Floral scent and pollinators of the holoparasite Pilostyles thurberi (Apodanthaceae)
Floral scent is likely important to the pollination of parasitic plants, despite that it has not been well-studied. We studied the pollination ecology of the North American stem holoparasite Pilostyles thurberi (Apodanthaceae) at two field sites in Texas. To identify effective pollinators, we collected floral visitors to P. thurberi flowers, observed their foraging behavior, and looked for P. thurberi pollen on their bodies. Augochloropsis metallica bees (Halictidae) and eumenine potter wasps (Vespidae) were pollinators. P. thurberi flowers are visually inconspicuous but produce a strong fruity fragrance. GC/MS analysis of whole floral extracts and dynamic headspace samples revealed the fragrance to be an unusually simple bouquet of raspberry ketone and several eugenols. Comparison of scent profiles to those from uninfected host plants (Dalea formosa) allowed putative separation of parasite and host volatiles. This is the first report of the constituents of floral fragrance in Apodanthaceae.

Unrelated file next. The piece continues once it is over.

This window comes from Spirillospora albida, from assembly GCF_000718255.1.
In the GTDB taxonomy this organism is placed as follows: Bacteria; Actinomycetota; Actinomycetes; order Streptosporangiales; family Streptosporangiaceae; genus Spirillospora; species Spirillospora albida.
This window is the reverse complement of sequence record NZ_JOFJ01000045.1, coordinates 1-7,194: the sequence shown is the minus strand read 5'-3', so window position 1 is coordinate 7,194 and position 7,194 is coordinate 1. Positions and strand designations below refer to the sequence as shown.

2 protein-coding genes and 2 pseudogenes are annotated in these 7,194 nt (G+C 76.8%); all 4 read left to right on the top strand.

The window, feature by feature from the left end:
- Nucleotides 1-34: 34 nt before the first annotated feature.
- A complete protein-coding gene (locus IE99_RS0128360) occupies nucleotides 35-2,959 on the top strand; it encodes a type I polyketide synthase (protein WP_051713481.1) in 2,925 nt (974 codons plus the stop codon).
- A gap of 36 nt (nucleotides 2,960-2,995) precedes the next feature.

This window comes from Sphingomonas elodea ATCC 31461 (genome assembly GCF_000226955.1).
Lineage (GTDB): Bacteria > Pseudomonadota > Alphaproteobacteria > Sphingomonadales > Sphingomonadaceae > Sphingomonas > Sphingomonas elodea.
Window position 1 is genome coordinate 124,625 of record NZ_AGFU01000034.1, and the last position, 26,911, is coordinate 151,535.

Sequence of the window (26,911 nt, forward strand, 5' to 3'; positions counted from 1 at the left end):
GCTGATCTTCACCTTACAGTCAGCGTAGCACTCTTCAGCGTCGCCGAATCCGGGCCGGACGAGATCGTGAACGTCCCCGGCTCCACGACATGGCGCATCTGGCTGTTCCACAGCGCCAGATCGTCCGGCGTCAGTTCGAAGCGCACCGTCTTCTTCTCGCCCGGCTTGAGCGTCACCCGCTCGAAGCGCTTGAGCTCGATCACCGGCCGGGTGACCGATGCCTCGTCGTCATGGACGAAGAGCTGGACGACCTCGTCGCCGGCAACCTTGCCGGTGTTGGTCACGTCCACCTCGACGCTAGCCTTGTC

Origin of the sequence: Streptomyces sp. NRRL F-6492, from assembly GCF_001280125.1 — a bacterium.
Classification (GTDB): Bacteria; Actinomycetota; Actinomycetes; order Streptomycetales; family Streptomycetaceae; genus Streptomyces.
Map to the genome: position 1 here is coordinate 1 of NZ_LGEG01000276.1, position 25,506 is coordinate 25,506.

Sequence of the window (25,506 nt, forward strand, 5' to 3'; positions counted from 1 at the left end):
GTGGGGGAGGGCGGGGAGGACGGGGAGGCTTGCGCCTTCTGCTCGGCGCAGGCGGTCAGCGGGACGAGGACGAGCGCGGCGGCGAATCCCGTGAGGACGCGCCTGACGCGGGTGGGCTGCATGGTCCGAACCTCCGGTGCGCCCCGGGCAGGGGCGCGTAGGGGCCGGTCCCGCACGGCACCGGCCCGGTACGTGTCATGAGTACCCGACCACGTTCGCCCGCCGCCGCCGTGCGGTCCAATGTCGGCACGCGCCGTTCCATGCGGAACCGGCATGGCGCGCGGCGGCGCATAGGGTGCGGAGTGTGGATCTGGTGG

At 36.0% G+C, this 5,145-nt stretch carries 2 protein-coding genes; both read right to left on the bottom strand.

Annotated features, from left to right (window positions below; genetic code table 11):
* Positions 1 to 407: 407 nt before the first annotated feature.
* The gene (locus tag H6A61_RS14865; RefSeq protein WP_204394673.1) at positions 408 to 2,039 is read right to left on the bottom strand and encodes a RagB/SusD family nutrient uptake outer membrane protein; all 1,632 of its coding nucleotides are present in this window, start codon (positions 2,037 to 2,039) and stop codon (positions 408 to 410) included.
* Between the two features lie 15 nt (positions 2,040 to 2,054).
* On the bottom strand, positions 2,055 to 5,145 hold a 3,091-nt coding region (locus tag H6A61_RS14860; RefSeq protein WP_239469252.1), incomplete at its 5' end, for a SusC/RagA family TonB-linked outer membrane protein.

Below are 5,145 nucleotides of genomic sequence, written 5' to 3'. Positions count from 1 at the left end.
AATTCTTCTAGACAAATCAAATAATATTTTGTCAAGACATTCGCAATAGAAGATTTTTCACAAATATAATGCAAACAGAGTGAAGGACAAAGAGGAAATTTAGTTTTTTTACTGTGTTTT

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Copyright (c) 2014 Sedonia D Sipes, Kara E. Huff Hartz, Hardik Amin, Daniel L. Nickrent
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